Updated: a day ago
By Celine Dirkes
Buzz, crackle--static and then a voice coming into focus as we tune in…
Sound has always played a major role in our experience of storytelling. Actors AUD-ition, and re-HEAR-se a play. Legend has it, Shakespeare’s audiences would not go to SEE a play, but to HEAR one. As long-distance broadcast radio developed, at the beginning of the last century, it was only natural that radio dramas and sound-based storytelling would develop alongside it.
In the summer of 1922, WGY, a radio station in Schenectady, NY, began broadcasting radio adaptations of full-length plays on a weekly basis. Based on their success, the trend took off, and by 1923, original works written for radio were broadcast into homes from coast to coast. Today’s media giants have roots in broadcast drama: NBC was founded as a radio station in 1926, and would later become CBS in 1927. In the late 1920’s, radio provided listeners with the cheapest form of entertainment, yet the highest production value, and by 1934, 60% of American households owned radios.
Radio dramas had two unique characteristics: they were live and had no visual medium. These two factors captivated audiences and encouraged listeners to tune in with their friends, family and neighbors, and use their imagination to complete the story. But, in order to engage that collective imagination, the plays required a special type of artistry: live sound effects. Sound effect artists would create--alongside the actors--elaborate soundscapes using simple props. The term we use today, “Foley Artist”, takes its name from Jack Foley, a sound pioneer who made the crossover from radio broadcasting to “talkie” films, and the tradition lives on with many contemporary films still making use of foley effects in post-production.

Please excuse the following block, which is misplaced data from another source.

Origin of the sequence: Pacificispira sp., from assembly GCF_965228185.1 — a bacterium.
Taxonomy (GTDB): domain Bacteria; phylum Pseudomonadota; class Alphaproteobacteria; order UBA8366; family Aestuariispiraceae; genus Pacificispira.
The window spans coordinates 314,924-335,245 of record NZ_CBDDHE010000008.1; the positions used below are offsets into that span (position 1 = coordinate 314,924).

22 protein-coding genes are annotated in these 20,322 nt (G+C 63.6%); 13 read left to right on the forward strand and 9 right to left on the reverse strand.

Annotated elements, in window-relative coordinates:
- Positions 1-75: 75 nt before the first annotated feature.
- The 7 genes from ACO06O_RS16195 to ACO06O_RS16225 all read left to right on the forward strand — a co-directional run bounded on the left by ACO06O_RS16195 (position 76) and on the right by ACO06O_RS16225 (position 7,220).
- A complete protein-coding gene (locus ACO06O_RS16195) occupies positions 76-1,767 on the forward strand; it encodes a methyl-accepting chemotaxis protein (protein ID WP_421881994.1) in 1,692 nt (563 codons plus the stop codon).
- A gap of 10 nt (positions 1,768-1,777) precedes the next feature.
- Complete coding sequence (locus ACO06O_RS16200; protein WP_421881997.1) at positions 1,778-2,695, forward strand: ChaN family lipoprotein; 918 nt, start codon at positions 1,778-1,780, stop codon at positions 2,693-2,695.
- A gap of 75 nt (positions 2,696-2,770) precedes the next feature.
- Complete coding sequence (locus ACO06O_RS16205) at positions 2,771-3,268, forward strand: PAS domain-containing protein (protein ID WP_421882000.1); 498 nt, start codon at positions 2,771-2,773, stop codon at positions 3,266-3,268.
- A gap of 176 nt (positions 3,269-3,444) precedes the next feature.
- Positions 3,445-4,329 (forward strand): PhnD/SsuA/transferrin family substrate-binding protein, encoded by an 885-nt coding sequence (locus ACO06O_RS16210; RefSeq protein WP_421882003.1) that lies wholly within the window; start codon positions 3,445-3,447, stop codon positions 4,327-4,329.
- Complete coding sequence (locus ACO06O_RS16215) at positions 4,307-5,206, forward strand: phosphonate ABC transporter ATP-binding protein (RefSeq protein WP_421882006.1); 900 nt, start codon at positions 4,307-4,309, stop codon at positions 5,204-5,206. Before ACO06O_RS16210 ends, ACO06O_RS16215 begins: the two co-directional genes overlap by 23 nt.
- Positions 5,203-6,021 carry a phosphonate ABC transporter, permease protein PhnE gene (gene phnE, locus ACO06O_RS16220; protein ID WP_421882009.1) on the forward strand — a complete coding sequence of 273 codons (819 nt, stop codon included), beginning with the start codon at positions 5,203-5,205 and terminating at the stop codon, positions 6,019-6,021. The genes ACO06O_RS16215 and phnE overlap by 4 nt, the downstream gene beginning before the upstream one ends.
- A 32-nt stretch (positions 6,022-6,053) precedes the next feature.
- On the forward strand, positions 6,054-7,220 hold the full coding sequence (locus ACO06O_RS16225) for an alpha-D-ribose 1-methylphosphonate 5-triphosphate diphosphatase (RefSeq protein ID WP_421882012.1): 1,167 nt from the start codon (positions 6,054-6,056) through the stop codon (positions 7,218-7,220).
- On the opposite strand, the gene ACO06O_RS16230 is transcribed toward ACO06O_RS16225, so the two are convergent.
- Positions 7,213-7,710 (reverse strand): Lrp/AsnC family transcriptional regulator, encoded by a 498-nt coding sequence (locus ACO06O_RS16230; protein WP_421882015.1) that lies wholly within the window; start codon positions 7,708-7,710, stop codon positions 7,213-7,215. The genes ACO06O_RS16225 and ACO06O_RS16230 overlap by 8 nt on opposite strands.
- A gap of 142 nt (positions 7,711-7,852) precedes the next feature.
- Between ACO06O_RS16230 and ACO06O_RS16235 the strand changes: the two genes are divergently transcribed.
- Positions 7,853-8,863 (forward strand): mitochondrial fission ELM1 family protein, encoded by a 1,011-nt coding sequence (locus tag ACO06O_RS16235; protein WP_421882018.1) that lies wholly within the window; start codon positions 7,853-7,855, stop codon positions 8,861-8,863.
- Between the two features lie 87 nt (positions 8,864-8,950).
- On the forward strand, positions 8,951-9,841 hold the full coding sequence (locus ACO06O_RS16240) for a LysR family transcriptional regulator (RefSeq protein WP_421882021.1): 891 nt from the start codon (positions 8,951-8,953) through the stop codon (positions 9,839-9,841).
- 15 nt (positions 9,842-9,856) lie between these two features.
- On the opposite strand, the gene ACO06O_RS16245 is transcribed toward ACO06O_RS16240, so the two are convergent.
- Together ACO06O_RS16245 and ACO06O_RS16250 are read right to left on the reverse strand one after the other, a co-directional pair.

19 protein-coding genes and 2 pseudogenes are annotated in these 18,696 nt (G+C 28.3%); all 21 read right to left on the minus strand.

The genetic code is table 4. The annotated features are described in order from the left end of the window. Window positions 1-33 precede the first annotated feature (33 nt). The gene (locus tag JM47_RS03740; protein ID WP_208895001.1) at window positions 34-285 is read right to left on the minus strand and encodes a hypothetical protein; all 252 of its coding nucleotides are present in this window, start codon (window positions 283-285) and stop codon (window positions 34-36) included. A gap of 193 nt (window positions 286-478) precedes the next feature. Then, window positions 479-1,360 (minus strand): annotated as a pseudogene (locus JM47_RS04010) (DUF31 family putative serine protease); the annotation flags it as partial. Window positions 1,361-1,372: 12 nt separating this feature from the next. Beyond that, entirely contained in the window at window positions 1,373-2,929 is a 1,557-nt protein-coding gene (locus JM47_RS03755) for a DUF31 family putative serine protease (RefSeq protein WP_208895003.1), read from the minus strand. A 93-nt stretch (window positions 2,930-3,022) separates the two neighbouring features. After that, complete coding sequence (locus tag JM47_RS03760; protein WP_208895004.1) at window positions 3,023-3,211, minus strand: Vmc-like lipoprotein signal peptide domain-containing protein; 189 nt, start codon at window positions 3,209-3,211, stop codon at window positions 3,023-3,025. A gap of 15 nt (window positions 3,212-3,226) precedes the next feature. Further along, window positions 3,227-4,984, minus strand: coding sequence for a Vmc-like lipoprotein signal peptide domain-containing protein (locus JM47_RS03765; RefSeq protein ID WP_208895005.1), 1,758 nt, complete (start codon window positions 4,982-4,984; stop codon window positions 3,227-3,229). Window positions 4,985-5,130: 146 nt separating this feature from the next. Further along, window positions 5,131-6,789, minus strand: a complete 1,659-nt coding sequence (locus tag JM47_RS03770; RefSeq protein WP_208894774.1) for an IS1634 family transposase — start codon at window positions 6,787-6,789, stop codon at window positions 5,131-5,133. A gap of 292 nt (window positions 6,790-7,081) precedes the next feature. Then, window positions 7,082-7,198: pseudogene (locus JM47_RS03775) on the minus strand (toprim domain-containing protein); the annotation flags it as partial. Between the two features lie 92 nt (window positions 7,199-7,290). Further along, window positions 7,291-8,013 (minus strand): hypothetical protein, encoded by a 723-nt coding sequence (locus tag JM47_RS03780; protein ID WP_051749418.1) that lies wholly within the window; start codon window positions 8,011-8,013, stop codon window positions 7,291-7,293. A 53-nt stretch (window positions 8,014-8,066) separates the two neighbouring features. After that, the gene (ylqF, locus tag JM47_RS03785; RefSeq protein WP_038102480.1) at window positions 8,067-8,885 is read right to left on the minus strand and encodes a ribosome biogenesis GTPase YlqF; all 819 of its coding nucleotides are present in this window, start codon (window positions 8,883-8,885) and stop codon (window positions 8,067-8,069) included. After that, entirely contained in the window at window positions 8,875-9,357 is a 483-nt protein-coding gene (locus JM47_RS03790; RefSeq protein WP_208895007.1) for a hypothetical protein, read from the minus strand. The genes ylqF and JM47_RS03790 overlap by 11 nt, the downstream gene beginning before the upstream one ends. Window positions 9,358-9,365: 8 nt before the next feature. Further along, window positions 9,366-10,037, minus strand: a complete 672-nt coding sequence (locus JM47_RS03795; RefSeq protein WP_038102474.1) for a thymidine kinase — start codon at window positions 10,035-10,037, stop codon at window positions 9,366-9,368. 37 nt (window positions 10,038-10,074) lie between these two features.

As the century cycles around again to the 20’s, audio dramas are resurging, with the podcast boom mirroring the growth of local radio stations. Using techniques like foley art makes audio-storytelling low-cost. Pair this with the wide-spread accessibility of recording devices like smartphones and computers and the internet, and audio dramas becomes an easily accessible form of storytelling. Plus, with 85% of Americans owning a smartphone, according to the PEW Research Center, podcasters have a much wider audience than the radio broadcasters of the 1920’s.
These are just some of the factors that make audio dramas perfect for ReThink Theatrical’s return to live programming with ReThink On Air. Using foley art to create outlandish soundscapes allows us to transport audiences to science-fiction settings, which would otherwise be far beyond budgetary allowances and the capabilities of set design. Not to mention, audio programming is accessible. We can reach those with visual impairments, asynchronous broadcasting through a podcast adaption allows us to reach more than just our community in Middlesex county, as well as those who may face transportation difficulties or mobility issues. During the pandemic, many of us have suffered from video-call fatigue being that we’ve had to strain to engage with visual social cues our brains are built to process in person. An audio-centric experience allows us to relax those circuits, while still experiencing a story together.
The resurgence of audio-dramas reminds us that we are a part of a larger pattern of storytelling, and yet also constantly on the cusp of new innovations. Join us on this journey by tuning in to ReThink On Air!